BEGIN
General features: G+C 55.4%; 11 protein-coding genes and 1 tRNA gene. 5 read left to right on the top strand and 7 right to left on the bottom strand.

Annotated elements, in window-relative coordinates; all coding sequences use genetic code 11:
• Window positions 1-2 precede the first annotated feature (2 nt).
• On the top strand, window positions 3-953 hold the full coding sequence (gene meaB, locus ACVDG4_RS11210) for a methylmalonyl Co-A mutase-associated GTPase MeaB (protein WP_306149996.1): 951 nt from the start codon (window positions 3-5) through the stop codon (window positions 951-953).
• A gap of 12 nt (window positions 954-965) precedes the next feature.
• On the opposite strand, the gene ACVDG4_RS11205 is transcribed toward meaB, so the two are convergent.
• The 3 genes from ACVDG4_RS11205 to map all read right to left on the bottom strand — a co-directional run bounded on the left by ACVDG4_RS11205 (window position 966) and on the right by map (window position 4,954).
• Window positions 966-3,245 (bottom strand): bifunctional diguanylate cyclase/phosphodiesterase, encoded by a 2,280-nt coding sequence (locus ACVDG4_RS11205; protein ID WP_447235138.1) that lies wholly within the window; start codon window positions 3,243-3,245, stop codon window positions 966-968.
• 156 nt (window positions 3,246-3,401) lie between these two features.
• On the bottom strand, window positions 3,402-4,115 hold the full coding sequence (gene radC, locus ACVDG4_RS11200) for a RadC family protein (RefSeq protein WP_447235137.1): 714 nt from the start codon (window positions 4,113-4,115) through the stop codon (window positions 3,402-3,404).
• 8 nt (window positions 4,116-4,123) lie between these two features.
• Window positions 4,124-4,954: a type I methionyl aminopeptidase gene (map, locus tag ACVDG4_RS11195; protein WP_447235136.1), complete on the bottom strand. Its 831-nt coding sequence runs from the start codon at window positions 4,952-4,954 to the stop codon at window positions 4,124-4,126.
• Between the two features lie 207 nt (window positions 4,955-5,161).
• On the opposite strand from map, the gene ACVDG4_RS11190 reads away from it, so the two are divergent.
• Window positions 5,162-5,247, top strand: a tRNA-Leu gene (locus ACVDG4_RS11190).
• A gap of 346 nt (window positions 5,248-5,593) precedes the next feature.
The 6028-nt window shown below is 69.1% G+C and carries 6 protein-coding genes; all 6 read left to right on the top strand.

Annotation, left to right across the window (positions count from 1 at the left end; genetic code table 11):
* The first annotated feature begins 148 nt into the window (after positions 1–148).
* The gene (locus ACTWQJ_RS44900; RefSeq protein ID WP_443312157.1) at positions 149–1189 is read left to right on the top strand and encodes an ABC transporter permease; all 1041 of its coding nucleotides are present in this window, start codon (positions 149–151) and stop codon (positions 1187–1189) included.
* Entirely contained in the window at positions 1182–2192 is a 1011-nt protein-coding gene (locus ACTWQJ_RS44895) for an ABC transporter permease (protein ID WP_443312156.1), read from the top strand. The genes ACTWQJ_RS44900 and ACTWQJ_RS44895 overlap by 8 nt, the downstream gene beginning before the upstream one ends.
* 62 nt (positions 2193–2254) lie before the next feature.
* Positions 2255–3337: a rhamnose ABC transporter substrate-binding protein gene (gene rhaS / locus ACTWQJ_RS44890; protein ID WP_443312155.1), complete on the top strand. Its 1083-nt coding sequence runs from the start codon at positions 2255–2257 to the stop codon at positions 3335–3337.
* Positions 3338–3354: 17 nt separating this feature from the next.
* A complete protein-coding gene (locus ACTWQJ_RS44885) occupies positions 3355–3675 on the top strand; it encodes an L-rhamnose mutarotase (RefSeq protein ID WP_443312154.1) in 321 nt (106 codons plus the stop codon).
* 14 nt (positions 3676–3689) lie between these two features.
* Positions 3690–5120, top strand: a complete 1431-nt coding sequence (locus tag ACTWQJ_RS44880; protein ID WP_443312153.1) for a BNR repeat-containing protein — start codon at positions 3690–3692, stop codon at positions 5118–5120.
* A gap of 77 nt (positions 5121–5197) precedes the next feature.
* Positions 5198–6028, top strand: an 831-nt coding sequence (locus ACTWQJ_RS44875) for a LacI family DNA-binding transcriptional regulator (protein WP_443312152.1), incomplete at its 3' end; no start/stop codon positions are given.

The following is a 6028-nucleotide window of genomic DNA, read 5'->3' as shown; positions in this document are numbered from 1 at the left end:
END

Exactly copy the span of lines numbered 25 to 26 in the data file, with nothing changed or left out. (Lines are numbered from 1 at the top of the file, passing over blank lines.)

* A complete protein-coding gene (locus ACTWQJ_RS44885) occupies positions 3355–3675 on the top strand; it encodes an L-rhamnose mutarotase (RefSeq protein ID WP_443312154.1) in 321 nt (106 codons plus the stop codon).
* 14 nt (positions 3676–3689) lie between these two features.